Dec. 30 (Bloomberg) -- Chinese equities listed in New York rose for the first time in three days after U.S. housing and labor market data improved and on speculation China may cut banks’ reserve requirements in January to sustain growth.
The Bloomberg China-US 55 Index of most-traded Chinese shares in the U.S. gained 0.8 percent to 95.49 as trading closed in New York. Elong Inc., the nation’s second-biggest online travel company, jumped the most in a month after Mizuho Securities Asia Ltd. maintained a “buy” recommendation versus a “neutral” for its biggest rival. China Life Insurance Co. rose the most in a week after signing an asset management agreement with its unit.
Chinese policy makers may cut the amount of cash lenders must set aside as reserves after the New Year’s Day, according to a commentary in the official China Securities Journal yesterday. The reserve ratios were last cut by half a percentage point earlier this month. The U.S. index of pending home sales for November increased to the highest level since April 2010, and the four-week moving average for jobless claims, a less volatile measure than the weekly figures, dropped to the lowest since June 2008.
“It’s possible for the central bank to cut the reserve ratio by another 50 basis points before mid-January,” Ting Lu, a Hong Kong-based economist with Bank of America Corp., wrote in a report yesterday. Major growth indicators for December and the fourth quarter will confirm a “soft-landing” in the Chinese economy, he wrote.
Elong, whose biggest shareholder is U.S. online travel agency Expedia Inc., surged 7.4 percent to a three-week high of $14.50.
Elong’s e-coupon program, in which the company refunds part of its fees back to travellers, “has proved to be successful” since it started in 2009 and helped the company lead customer growth, Muzhi Li, an analyst at Mizuho wrote in a research note yesterday. Elong’s hotel bookings rose 42 percent in the third quarter compared with a 17 percent increase for its rival Ctrip.com International Ltd., the report said.
Li maintained a “buy” recommendation on Elong, with a 12- month price target of $23. He kept a “neutral” for Ctrip, which climbed 1.2 percent to $23.33 in New York.
China, the world’s second-largest economy, grew 9.1 percent in the third quarter from a year earlier, down from 9.5 percent in the second. Consumer prices rose 4.2 percent in November from a year ago, the slowest pace in 14 months.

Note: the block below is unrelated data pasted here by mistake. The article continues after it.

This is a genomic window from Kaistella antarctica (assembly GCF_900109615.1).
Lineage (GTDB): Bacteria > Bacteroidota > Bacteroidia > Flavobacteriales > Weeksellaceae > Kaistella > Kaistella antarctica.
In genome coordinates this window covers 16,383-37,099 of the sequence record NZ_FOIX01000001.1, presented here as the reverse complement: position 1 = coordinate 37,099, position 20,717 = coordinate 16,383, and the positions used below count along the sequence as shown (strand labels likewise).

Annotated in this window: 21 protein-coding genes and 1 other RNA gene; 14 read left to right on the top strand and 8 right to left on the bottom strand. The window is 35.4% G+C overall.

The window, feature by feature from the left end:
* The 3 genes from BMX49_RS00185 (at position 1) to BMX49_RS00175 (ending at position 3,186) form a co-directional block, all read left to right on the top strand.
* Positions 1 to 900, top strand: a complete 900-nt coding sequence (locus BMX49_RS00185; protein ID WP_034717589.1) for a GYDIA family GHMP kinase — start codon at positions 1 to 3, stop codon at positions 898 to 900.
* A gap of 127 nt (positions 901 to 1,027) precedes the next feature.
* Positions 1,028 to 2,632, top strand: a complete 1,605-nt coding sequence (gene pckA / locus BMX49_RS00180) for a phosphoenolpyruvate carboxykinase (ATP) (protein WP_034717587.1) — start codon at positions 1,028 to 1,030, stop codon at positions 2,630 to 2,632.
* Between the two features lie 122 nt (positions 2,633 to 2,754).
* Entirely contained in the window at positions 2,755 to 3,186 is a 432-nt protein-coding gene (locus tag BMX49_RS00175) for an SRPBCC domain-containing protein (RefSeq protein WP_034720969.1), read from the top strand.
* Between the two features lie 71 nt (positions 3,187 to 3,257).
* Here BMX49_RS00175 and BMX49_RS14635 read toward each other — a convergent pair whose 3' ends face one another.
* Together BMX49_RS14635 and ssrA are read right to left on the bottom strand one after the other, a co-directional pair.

Growth may slow to 8.7 percent in the fourth quarter and inflation rate may remain at 4.2 percent, Lu at Bank of America predicted.
Business activity in the U.S. expanded more than forecast yesterday. The Institute for Supply Management-Chicago Inc. said its business barometer decreased to 62.5 this month from 62.6 in November. Economists forecast the gauge would fall to 61, according to the median of 49 estimates in a Bloomberg survey.
China Life, the listed unit of the country’s biggest life insurer, added 1.3 percent, the biggest daily gain since Dec. 20, to $36.86. The company signed an agreement with its asset management unit to help invest up to 300 million yuan ($47.5 million) of its funds in 2012 and about the same amount for each of the following two years, it said in a regulatory filing yesterday.
The transaction will “help realize the effective allocation and utilization of current resources, thereby raising the profitability of the company and its subsidiaries,” according to China Life’s statement.
Huaneng Power International Inc. gained 1.6 percent, the most in a week, to $21.11 in New York trading. The company said Dec. 27 China Huaneng Group, which holds about 52 percent of the unit’s shares, will continue to increase its stake by as much as 2 percent in a year, starting Dec. 31, after increasing its holdings by 2 percent in the past year.
The Shanghai Composite Index rose for a second day, rebounding 0.2 percent to 2,173.56 after reaching the lowest level since March 2009 on Dec. 27. The Standard & Poor’s 500 Index added 1.1 percent, restoring a gain for 2011, to 1,263.02.
The Shanghai benchmark is trading at an estimated price- earnings ratio of 10.5 times. That compares with 13.6 for Indian stocks, 10 for Brazilian shares and 4.9 for Russian equities.
Yingli Green Energy Holding Co. advanced the most among solar shares in the Bloomberg gauge of U.S.-listed Chinese shares. Yingli leaped 4.9 percent to $3.84, the most since Dec. 20.
JA Solar Holdings Co., based in Shanghai, said it won a contract to supply Solarhybrid AG 19 megawatts of solar modules for the Allstedt I solar project on a former German military airfield in Halle. The company expects total shipments to Solarhybrid to reach 40 megawatts in 2011, according to a statement on Globe Newswire. The company advanced 3 percent to a week high of $1.36 in New York trading.
China said it will discourage foreign investment in polysilicon, the raw material used in solar panels, curbing supply in an industry struggling with overcapacity and falling prices.
The ishares FTSE China 25 Index Fund, the biggest Chinese exchange-traded fund in the U.S., advanced 0.9 percent to $34.85. The Chinese yuan was little changed at 6.3192 per dollar, according to the China Foreign Exchange Trade System.
--Editors: Marie-France Han, David Papadopoulos
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